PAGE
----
United States Army
Urologists treat patients having disease, injury or disorder of the genito urinary tract. As an officer on the U.S. Army health care team, you can build a distinguished medical career while making a difference in the lives of the Soldiers and their families. Job Duties * Provide medical care and perform surgery for urological disorders * Exercise command of medical units as provided by law and regulation * Perform staff functions in health support for commanders at all levels * Medical research on diseases of military importance * Participate in graduate medical education and train other personnel * Serve unique duty positions for the urology service and the medical school faculty Requirements Active Duty * Doctor of medicine\/osteopathy degree from an accredited U.S. school (foreign graduates may apply if they have a permanent certificate from the Educational Commission of Foreign Medical Graduates) * Current license to practice medicine in the United States, District of Columbia or Puerto Rico * Eligibility for board certification * Completion of at least one year of an approved graduate medical education internship * Completion of a training program in urology * Must be between 21 and 42 years of age (may request a waiver Locate A Recruiter for more information) * Must be a U.S. citizen Army Reserve * In addition to the above qualifications, permanent U.S. residency is required for Reserve duty officers. Training Job training for an Army medical officer includes first-year graduate medical education, residency and fellowship programs. Qualifying students benefit through unique training experiences and get to attend certain military short courses designed to develop tactical, technical and operational skills unique to the military environment. As an Army Medical Corps officer, you'll have access to the most sophisticated technologies and the opportunity to consult with experts in both the military and private sectors. Helpful Skills * Ability to make accurate, immediate decisions * Perform under stress * Apply critical technical and thinking skills * Tremendous concentration Compensation Active Duty In addition to the many privileges that come from being on the U.S. Army health care team, you'll also be rewarded with: * 30 days of paid vacation earned annually * Noncontributory retirement benefits with 20 years of qualifying service * No-cost or low-cost medical and dental care for you and your family Army Reserve * Health Professional Special Pay * Health Professionals Loan Repayment * Noncontributory retirement benefits at age 60 with 20 years of qualifying service * Low-cost life and dental insurance, and travel opportunities Active Duty & Reserve * Commissary\/Post exchange shopping privileges * Flexible retirement savings\/investment plan similar to a 401(k) * May receive pay for continuing education and specialized training Earn Cash For In Demand Jobs You could earn up to $40,000 in cash bonuses just for enlisting under certain Military Occupational Specialties. Visit Jobs in Demand to see if this job qualifies for an enlistment bonus. Education Benefits Active Duty The Army Medical Corps pays 100 percent of a student's tuition, as well as expenses for required books, equipment and most academic fees. Medical students may also be eligible to receive a sign-on bonus, and active duty physicians can earn up to $120,000 in student loan repayment. Army Reserve If you are a physician in certain specialties, you may qualify for HPLR to repay your medical school loans. PARTNERSHIP FOR YOUTH SUCCESS (PaYS) Program Those interested in this job may be eligible for civilian employment, after the Army, by enrolling in the Army PaYS program. The PaYS program is a recruitment option that guarantees a job interview with military friendly employers that are looking for experienced and trained Veterans to join their organization. Find out more about the Army PaYS Program at * Johns Hopkins * GE Healthcare * Cleveland Clinic * Mercy Medical CenterSDL2017 Associated topics: relief, robotics, urology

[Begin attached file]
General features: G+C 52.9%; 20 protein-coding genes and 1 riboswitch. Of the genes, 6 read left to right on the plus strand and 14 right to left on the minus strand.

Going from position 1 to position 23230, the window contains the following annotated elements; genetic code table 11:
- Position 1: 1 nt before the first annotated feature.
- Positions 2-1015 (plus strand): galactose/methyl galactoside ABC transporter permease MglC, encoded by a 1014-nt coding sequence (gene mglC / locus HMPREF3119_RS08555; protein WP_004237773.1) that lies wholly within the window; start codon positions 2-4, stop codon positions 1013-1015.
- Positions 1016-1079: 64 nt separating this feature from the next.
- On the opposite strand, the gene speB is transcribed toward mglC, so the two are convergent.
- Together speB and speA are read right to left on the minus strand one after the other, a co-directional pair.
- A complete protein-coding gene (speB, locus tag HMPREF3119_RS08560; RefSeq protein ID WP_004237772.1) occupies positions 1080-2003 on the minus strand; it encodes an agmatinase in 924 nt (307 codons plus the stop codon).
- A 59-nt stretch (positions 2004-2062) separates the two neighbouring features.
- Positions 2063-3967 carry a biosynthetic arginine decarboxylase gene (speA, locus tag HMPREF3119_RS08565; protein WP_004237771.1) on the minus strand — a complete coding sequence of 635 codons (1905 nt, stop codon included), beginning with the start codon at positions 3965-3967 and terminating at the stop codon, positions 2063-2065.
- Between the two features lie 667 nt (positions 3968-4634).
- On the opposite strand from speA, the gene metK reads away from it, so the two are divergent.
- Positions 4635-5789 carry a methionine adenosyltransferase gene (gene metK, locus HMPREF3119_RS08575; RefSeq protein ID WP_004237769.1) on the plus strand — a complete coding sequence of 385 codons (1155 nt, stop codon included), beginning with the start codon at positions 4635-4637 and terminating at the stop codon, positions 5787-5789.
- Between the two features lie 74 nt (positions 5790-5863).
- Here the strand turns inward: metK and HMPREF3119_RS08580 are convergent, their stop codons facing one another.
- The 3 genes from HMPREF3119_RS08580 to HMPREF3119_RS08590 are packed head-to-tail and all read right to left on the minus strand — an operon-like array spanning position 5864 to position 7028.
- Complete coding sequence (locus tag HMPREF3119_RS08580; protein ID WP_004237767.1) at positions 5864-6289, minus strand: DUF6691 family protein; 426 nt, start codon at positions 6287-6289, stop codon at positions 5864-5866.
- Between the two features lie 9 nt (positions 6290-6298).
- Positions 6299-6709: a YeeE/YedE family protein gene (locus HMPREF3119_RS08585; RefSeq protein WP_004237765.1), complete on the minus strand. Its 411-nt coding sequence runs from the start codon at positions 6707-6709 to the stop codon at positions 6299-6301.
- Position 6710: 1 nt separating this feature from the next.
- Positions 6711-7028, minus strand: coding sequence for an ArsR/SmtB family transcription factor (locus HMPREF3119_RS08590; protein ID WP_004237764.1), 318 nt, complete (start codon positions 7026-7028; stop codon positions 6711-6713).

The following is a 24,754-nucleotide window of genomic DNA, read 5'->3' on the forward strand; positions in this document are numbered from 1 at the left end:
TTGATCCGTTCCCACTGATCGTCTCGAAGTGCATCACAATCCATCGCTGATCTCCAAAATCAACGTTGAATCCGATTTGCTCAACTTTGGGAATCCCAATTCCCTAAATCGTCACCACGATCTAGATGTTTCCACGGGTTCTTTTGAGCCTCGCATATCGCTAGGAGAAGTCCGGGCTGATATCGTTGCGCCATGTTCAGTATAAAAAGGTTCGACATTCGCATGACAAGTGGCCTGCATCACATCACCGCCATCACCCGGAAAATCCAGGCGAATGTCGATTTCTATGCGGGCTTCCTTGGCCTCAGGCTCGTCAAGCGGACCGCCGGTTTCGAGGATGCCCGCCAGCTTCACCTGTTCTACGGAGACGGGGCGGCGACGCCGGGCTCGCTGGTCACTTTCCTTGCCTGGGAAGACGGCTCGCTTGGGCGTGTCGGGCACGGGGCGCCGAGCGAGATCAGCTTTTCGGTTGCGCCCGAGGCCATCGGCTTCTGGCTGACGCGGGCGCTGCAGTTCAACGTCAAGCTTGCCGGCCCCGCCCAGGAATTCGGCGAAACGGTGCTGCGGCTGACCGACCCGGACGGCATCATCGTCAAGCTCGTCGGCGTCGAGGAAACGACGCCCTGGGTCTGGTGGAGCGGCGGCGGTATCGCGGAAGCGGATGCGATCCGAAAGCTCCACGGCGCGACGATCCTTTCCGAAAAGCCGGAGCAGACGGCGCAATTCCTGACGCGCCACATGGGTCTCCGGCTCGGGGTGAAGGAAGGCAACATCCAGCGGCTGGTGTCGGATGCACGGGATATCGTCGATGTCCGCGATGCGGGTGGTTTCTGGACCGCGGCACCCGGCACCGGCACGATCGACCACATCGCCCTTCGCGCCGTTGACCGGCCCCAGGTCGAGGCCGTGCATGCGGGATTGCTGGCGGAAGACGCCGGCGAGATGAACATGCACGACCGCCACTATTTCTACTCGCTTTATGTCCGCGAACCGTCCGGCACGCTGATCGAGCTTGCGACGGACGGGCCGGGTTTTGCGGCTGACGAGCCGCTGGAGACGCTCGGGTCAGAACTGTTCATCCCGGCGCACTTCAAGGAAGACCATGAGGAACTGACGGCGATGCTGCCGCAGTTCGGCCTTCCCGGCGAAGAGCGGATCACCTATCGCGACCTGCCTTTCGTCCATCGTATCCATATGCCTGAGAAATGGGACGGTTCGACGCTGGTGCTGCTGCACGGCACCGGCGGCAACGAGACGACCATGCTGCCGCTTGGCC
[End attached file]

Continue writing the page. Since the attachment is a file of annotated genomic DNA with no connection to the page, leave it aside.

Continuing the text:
United States Army
Website : http://www.army.mil
The Army, as one of the three military departments (Army, Navy and Air Force) reporting to the Department of Defense, is composed of two distinct and equally important components: the active component and the reserve components. The reserve components are the United States Army Reserve and the Army National Guard. Regardless of component, The Army conducts both operational and institutional missions. The operational Army consists of numbered armies, corps, divisions, brigades, and battalions that conduct full spectrum operations around the world. (Operational Unit Diagram and descriptions) The institutional Army supports the operational Army. Institutional organizations provide the infrastructure necessary to raise, train, equip, deploy, and ensure the readiness of all Army forces. The training base provides military skills and professional education to every Soldier—as well as members of sister services and allied forces. It also allows The Army to expand rapidly in time of war. The industrial base provides world-class equipment and logistics for The Army. Army installations provide the power-projection platforms required to deploy land forces promptly to support combatant commanders. Once those forces are deployed, the institutional Army provides the logistics needed to support them.